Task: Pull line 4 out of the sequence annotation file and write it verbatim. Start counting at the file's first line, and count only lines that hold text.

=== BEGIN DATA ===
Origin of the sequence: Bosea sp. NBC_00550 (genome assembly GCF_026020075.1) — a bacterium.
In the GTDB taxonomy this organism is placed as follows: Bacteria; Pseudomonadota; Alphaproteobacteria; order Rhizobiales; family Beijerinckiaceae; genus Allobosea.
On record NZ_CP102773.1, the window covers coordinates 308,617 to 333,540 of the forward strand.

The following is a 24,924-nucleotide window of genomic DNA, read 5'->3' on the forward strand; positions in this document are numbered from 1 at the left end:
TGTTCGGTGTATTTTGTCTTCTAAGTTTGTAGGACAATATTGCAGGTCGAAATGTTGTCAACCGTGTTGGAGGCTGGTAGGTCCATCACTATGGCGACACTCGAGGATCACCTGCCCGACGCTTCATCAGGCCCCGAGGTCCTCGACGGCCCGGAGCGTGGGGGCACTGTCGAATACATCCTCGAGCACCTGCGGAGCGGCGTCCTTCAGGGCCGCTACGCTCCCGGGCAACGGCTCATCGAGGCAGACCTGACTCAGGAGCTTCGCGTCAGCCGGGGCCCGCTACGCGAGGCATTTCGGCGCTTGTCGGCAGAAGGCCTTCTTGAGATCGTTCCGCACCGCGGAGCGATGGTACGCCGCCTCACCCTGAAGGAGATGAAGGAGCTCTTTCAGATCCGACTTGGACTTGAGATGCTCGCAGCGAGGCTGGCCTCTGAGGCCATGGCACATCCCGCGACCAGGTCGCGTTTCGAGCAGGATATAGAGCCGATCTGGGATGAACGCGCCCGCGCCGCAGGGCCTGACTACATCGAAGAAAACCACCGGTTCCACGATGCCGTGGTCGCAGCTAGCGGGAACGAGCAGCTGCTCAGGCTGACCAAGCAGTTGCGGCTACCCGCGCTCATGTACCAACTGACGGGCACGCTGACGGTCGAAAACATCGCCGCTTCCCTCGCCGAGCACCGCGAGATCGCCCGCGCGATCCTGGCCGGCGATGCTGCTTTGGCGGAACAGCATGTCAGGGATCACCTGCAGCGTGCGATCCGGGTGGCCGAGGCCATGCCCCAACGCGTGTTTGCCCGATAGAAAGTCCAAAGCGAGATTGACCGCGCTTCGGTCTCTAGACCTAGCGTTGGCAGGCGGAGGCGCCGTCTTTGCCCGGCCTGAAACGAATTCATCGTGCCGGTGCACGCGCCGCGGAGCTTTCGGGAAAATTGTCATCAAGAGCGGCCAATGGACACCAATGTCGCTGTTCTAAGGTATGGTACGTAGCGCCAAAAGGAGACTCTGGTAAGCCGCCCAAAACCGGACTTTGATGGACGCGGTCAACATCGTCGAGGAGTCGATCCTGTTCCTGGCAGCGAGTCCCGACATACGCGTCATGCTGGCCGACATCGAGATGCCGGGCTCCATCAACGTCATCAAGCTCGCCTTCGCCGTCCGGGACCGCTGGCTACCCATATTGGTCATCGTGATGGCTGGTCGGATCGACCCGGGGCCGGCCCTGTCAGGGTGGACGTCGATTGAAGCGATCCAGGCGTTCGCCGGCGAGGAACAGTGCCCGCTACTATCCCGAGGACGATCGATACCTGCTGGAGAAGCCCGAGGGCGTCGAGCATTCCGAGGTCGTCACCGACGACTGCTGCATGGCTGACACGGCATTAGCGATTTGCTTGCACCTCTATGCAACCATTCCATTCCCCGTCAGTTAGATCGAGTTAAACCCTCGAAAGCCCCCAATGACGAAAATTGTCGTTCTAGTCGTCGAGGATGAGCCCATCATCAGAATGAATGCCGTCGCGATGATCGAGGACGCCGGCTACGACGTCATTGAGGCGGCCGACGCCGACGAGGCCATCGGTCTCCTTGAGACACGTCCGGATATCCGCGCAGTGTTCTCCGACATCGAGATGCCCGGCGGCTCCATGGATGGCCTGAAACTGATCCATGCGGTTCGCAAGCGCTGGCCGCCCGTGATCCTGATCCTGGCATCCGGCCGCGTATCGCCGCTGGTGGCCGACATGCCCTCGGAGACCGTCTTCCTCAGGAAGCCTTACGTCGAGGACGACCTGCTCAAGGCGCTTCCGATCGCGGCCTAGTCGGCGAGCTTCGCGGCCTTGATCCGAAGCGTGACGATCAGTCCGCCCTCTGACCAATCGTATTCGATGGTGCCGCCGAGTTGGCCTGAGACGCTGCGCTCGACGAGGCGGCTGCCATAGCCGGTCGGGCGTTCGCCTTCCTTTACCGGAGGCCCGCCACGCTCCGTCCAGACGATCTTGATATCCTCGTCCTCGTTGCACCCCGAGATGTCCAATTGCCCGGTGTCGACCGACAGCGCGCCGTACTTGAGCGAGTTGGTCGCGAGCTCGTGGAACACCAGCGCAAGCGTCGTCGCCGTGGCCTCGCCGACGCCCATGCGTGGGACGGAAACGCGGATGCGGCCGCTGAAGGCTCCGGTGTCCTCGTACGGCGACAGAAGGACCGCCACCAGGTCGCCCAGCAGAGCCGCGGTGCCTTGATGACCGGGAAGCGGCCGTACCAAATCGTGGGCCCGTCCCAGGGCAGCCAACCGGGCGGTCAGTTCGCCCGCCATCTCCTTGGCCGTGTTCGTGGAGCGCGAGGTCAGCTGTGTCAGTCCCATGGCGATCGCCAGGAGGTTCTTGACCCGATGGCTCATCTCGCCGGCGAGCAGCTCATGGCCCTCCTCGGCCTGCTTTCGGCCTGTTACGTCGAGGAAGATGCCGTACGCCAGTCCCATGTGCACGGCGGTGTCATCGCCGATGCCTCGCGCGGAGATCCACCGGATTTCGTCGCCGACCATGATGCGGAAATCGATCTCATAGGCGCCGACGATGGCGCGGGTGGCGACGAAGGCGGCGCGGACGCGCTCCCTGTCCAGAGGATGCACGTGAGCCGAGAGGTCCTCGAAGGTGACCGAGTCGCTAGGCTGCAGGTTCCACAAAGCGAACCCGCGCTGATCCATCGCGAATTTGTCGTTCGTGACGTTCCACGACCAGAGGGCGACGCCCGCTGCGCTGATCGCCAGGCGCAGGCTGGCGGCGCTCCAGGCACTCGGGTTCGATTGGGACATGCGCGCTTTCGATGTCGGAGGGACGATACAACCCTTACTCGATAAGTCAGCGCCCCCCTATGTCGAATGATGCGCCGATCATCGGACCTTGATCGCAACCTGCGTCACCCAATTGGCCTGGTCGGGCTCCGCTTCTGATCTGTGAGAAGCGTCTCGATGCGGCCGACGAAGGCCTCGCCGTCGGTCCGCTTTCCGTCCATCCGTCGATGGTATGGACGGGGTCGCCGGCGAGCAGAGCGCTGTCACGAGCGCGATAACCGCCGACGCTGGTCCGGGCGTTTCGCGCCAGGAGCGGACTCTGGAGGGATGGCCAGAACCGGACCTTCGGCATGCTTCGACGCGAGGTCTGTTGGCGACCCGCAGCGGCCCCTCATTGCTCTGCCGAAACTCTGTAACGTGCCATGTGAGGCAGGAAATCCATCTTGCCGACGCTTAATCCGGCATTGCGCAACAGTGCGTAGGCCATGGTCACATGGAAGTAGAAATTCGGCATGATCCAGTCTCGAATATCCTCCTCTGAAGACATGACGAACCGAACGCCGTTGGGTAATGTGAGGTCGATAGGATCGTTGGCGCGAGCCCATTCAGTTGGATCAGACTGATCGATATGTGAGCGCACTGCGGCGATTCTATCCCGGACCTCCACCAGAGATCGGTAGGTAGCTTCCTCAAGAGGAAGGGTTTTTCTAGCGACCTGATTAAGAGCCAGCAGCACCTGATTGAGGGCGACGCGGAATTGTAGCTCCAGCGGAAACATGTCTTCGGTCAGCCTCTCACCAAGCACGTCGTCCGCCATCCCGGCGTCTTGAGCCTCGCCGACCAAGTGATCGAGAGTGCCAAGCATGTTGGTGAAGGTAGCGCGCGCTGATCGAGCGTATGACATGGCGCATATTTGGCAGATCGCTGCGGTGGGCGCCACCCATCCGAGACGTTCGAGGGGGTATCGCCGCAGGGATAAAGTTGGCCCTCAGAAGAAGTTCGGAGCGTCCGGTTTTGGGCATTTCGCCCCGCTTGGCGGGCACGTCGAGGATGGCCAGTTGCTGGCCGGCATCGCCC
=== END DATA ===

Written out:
The following is a 24,924-nucleotide window of genomic DNA, read 5'->3' on the forward strand; positions in this document are numbered from 1 at the left end: